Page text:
david: great to have you with us. eric farnsworth of the council of the americas in washington. alix: what does it mean for an investor? here is what john byner had to say about impending trade war. >> it is in no one's best interest having an all-out trade war that would have implications on growth, inflation and on market sentiment. it has not hit market sentiment in a big way which is why you have not seen volatility spike up. you have not seen markets perform poorly despite you are seeing ugly commentary about what others are going to do. shannon, how do you navigate it? shannon: i think we have seen impact to market sentiment around this trade situation. i think there's uncertainty. continue to see
investors move toward names like technology. we've seen the movement and small-cap stocks. oflso think it's a lack foreign exposure for some of these small-cap companies. they will not be as affected by tariffs. i think the most important thing is to think about this as far as a level of uncertainty. i think the admission should is creating additional uncertainty and navigating that is going to put us in a position where we have to think about the valuations of some of those companies that are being hit on tariffs are some of the more attractive valuations. what i think is delaying is rotation back to value names and i think that for us, one of the things we are looking at is this reversion, growth versus value. i think we are hesitant to put more stake in a rotation back to value stocks as long as this tariff situation is going on. alix: that would explain why value investors cannot seem to catch a break. what's weird is that schwartz --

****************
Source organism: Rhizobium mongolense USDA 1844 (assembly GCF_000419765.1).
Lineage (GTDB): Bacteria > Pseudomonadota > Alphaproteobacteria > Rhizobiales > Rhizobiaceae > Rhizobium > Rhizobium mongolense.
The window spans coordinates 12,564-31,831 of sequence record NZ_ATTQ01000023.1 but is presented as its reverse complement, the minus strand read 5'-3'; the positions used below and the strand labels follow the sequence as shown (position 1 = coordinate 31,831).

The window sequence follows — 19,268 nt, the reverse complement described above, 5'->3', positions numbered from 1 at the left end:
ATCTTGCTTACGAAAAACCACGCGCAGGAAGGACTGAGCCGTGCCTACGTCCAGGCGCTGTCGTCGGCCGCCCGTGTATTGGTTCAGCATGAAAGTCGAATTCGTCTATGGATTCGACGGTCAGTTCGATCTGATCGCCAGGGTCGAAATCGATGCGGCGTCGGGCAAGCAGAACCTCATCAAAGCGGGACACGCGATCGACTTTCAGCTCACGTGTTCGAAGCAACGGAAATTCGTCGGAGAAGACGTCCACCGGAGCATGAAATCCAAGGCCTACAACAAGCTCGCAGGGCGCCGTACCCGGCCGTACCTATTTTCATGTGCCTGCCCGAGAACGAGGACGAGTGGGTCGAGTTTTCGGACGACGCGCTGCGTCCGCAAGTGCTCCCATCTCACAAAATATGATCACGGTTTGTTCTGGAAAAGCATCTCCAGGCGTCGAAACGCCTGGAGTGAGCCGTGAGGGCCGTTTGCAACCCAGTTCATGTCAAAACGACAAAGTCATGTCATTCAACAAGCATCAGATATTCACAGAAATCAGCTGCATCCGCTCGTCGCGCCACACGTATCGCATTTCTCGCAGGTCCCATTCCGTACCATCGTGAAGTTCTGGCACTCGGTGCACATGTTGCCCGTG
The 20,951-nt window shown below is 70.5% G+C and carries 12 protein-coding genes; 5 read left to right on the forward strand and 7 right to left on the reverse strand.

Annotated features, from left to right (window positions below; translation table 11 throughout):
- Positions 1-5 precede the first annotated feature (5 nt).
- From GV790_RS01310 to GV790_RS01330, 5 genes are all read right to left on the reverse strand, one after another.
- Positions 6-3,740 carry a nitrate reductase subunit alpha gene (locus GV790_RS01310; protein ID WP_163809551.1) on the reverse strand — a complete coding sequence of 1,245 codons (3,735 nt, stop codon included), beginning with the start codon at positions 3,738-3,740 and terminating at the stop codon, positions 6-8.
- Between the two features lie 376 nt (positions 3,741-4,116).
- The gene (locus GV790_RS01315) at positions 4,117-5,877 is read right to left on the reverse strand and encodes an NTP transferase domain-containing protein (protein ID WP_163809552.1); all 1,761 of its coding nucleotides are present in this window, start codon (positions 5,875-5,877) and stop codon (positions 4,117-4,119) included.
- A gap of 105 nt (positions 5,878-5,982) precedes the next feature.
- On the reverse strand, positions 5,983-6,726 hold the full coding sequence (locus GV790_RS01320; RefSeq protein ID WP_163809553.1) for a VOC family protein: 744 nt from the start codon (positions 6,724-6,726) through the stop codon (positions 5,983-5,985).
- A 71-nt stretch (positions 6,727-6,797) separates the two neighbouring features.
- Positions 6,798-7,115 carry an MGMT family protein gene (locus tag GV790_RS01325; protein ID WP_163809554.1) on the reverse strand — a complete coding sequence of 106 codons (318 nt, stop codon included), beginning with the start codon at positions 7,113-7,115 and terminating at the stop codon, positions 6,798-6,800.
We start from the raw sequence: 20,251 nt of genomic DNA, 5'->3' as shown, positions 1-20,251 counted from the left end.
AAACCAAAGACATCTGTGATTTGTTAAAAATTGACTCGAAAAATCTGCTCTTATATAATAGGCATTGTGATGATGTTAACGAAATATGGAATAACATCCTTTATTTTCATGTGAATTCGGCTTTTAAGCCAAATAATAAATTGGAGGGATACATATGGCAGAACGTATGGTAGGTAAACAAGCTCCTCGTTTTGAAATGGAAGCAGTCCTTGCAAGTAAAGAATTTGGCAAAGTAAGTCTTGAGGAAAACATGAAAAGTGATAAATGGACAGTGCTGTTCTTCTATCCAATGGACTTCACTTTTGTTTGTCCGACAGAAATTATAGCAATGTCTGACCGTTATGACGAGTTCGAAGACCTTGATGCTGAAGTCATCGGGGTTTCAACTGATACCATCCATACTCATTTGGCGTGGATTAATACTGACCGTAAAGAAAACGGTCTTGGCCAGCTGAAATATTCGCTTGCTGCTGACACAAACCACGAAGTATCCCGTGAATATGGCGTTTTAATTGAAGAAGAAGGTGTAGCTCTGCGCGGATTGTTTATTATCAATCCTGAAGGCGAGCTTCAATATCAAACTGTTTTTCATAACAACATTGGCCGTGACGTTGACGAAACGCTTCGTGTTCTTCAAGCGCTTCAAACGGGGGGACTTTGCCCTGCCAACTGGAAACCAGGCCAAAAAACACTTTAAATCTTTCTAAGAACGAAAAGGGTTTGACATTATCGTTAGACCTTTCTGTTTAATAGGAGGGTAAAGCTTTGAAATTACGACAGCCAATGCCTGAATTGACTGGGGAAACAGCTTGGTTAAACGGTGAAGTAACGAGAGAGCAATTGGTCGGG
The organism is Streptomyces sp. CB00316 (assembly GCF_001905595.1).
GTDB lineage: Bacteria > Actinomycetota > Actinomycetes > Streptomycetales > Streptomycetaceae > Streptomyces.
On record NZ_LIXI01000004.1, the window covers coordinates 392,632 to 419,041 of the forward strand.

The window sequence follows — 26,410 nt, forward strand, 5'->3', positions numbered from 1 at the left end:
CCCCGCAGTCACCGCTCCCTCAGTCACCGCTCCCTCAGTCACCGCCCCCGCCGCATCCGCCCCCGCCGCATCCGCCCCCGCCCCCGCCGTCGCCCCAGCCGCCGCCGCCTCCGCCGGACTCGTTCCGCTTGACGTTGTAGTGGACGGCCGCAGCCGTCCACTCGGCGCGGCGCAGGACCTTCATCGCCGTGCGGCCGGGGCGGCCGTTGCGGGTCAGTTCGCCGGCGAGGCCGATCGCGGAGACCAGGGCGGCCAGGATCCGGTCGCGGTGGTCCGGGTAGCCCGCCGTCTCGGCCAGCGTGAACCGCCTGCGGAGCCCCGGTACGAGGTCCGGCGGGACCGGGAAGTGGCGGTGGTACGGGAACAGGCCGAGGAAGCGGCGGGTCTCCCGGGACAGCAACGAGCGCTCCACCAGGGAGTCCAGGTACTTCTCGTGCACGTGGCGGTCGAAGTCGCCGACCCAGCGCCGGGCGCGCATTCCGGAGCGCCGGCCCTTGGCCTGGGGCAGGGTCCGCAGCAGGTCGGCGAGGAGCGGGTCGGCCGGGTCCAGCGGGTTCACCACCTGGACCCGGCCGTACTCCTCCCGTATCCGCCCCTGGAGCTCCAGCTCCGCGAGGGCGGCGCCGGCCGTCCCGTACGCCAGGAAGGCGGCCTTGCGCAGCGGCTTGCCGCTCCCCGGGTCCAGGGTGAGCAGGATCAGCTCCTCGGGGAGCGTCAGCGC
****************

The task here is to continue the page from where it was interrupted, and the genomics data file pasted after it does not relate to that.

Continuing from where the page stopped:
this shows it. in january all of a sudden those shorts got really burned. do you feel this is a tactical trade or there is complacency? shannon:shannon: i think we are seeing complacency in the market. the pullback in february. a solid earnings season that a lot of those companies stock as positively move as we would have expected given strong earnings. going into this cell in may go away for the summer we really did not see that. with the lack of volume in the market i think there is complacency. people are setting up for summer. i think there is a lack of breadth of cross the market. -- across the market. terrace create a buying opportunity. if you bought coal stocks which you would not have wanted to buy